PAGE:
Starting A Small Business
Starting a small business is an exciting endeavour – but also one that requires a lot of research and decision-making. To help make the process a little easier, here’s an overview of the most important things to consider when setting up a business, and tips to set your new venture up for success.
1. A solid business plan
- Research the current market to identify potential growth areas
- Include a budget for your start-up costs, operating funds and expected revenues
In general, there are three types of legal business structures: If you forecast that your business will doing well financially in the early going, you may want to incorporate (form a corporation) as there are tax advantages to doing so.
A strategic and professional approach to bookkeeping and organizing your records is essential. Most importantly: don’t make the (common) mistake of confusing business and personal, as it makes for a messy set of records to sort through at the end of a year.
To ensure clear business records:
- Use a business bank account for all deposits and expenses
- Set up a business credit card (or designate a personal credit card for exclusive business use)
- Keep all of your receipts, bank statements, bills, and credit card statements
- If you have cash expenses, track them (an Excel document works well) and their expense category
Use a bookkeeping system that captures all business activities and prepares sales invoices for you there is no point of doing this manually when you have the software!).
Many financial institutions offer business start-up and equipment loans which can be used to finance the first few months or year of your business. Most start-up professional loans are up to approximately $50k, with equipment loans of up to $150k are readily obtainable.
5. Location, location, location
For the majority of small businesses, selecting the right location from which to operate is crucial. Tax and business issues are important to consider when making this decision – for example, there are different regulations and tax implications for home-based businesses.
6. Registering your business
Every business requires a business number in order to deal with the Canadian government in regards to:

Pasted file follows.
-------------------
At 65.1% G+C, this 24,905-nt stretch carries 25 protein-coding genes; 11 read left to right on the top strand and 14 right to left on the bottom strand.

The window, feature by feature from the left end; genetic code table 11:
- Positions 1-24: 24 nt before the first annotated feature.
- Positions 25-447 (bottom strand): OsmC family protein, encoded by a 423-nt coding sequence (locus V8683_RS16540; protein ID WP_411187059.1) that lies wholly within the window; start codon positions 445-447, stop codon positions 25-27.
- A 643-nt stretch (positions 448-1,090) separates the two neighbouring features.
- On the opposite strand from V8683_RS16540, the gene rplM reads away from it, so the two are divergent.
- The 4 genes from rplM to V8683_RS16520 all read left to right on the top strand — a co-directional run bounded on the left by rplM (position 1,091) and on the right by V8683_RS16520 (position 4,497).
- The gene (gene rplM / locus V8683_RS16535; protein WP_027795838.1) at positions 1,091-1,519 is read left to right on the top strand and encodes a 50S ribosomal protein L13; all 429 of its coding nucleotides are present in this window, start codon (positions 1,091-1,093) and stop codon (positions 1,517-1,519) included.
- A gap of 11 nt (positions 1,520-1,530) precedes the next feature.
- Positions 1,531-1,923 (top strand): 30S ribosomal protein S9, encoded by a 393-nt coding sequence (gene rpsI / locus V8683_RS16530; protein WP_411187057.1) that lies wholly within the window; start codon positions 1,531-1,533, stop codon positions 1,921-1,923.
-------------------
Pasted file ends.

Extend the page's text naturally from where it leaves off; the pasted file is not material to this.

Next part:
- HST (harmonized sales tax). If your business earns over $30,000 in revenue, and does not fall under the non-exempt or zero rated industries then you must register for an HST account.
You can register for your Business number online athttp://www.cra-arc.gc.ca/tx/bsnss/tpcs/bn-ne/bro-ide/menu-eng.html.
7. Hiring Employees
It’s important to understand your obligations if you plan on hiring employees. Some important things to factor in, and educate yourself on:
- Remitting payroll taxes (source deductions) such as EI, CPP, and EHT
- Employment standards and managing staff
- WSIB, which may be applicable to your industry
- T5018 Reporting for subcontractors, if applicable to your industry
- EHT (Employer Health Tax)
- T4/T4A Reporting annually
- Potential severance pay, notice period and ROE (Record of Employment) forms which must be completed upon termination of employment
While you should do your research on the items above and plan carefully on your own, it’s also important to consult with a professional to ensure you are on the right track with respect to reporting, taxes and structure for your particular business and sector. We’d be happy to meet with you at any time to discuss your plans.
Businesses structure pros and cons
- Inexpensive and simple to form
- Tax advantages if the business is performing poorly
- Owner solely controls the business and receives all the profit
- Unlimited Liability
- Difficult to raise capital
- Income is taxable at your personal tax rate (highest personal rate of up to 46%)
- Limited Liability (The owner and the corporation are separate legal entities)
- You can transfer ownership
- Easier to raise capital
- Tax advantages such as income splitting, tax deferral, small business deduction, and capital gains exemption on sale of business.
- Professional corporations for qualifying professionals (i.e. doctors, lawyers, dentists, etc. (see your accountant for more information)
- Annual filings are required and financial statements
- More costly to set up a corporation
- Corporations are highly regulated
- Early losses are “trapped” in the corporation (i.e. they cannot reduce personal taxes)